The Importance of Culturally Responsive Classrooms

Schools are recognizing that they need to create environments where every student feels valued, seen and heard. An expert from The Roeper School offers insights.

As our global society grows more diverse, it is more important than ever to recognize the different cultures, backgrounds, perspectives and belief systems that surround us daily. With this comes a responsibility for educators to create spaces where all students belong. 

“At The Roeper School, we are intentional about our commitment to culturally responsive classrooms,” says Cynthia Harris, Lower School Dean. “This is not an add-on or an afterthought for us. It drives the creation of curriculum and influences everything we do.” 

What are the components of a culturally responsive classroom?

For Harris, it starts with the basics. “When a student walks into the room, what do they see on the walls? Do you see anyone who looks like you? Do you see anything that represents your culture?” 

It’s not just what students see on the walls, says Harris, but also in the instruction they receive. “At The Roeper School, when students hear a story, we ask them to consider the source – what is the other side – whose voice is not heard? We encourage students to ask questions and consider all points of view so that they can have a broader view of the world and learn to work with people who are different from them.”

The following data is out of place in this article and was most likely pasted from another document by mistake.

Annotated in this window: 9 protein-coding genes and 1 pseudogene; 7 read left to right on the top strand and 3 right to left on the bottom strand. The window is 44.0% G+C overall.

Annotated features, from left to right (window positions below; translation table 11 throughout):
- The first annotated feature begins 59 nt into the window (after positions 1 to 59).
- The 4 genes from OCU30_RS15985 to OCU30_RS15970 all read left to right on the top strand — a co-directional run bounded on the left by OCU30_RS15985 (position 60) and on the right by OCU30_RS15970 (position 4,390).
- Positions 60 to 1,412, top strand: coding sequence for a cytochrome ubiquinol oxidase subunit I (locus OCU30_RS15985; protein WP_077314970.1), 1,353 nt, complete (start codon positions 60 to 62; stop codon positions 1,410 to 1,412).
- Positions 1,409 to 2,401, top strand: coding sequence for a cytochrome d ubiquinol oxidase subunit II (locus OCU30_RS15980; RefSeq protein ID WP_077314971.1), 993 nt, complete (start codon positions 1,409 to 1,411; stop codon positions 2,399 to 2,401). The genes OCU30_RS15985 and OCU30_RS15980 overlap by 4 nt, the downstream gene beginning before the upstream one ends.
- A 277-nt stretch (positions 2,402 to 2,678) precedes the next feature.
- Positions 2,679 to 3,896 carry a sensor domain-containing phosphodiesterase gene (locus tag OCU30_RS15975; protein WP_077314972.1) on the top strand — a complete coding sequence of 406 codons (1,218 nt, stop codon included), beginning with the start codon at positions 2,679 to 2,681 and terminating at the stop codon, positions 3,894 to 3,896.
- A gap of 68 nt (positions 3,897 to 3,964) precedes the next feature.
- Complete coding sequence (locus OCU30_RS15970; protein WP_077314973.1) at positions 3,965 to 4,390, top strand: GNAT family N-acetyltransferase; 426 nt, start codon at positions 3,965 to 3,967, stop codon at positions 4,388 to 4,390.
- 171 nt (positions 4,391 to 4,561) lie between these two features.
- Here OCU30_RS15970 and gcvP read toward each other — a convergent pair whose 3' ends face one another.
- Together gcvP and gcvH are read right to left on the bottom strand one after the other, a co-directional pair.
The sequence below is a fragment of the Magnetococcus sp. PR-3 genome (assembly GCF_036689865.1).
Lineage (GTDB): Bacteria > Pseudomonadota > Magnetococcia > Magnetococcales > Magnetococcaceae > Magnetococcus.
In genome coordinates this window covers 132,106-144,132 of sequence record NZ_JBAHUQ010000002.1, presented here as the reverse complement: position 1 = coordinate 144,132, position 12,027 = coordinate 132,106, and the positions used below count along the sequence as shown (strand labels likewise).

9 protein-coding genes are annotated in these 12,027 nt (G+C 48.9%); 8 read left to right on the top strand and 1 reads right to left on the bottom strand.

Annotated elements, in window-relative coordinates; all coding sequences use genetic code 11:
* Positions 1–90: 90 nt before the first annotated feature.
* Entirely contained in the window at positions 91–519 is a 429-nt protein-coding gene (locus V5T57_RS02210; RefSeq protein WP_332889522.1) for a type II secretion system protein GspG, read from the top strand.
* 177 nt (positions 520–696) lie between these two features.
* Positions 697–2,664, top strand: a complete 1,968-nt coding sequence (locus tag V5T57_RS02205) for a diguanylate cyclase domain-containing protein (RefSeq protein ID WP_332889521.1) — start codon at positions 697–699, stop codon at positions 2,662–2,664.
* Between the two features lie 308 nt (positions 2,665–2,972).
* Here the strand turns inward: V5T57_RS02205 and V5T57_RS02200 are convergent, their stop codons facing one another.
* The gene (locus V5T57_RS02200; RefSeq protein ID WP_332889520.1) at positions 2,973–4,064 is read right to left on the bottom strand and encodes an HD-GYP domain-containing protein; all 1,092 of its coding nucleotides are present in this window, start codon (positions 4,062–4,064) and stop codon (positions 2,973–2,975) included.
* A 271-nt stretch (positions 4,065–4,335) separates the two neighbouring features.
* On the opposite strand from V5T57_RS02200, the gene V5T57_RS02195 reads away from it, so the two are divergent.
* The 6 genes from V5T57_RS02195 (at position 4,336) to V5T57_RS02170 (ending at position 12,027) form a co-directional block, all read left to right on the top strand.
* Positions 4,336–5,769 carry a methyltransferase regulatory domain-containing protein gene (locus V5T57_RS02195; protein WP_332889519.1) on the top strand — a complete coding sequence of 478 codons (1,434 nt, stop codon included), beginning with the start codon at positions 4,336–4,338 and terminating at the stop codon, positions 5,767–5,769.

One of the other important features of culturally responsive classrooms is engaging with families from different backgrounds. This is not something done just on holidays or special occasions, says Harris, but is an integral part of the school’s classroom experience. “We have an open door for families to visit us,” says Harris. “Sharing experiences is an important way for students to both listen to others’ experiences and to see themselves.” 

This “mirror and window” philosophy originates with Emily Style, an educator and co-founder of SEED (Seeking Educational Equity and Diversity). Style developed “mirrors and windows” as a framework for building an inclusive curriculum. SEED is an important part of The Roeper School’s mission, says Harris. “We want to give our students a window into experiences they may not have had, but the mirrors are equally important. Students need to see themselves represented as well as learn about others.” 

The Roeper School has been involved with the SEED program since its start in 2007, making it one of the longest-running school SEED programs in the United States. SEED seminars provide educators with the tools to address diversity, drive social change within the school and create greater equity for all. In addition to school staff, Roeper offers SEED courses tailored to parents/caregivers and students in the middle and upper school. 

Strategies for creating culturally responsive classrooms

Building relationships is key to Roeper’s mission, says Harris. “We spend a lot of time building relationships with our students to help them feel a sense of belonging and to identify their strengths.”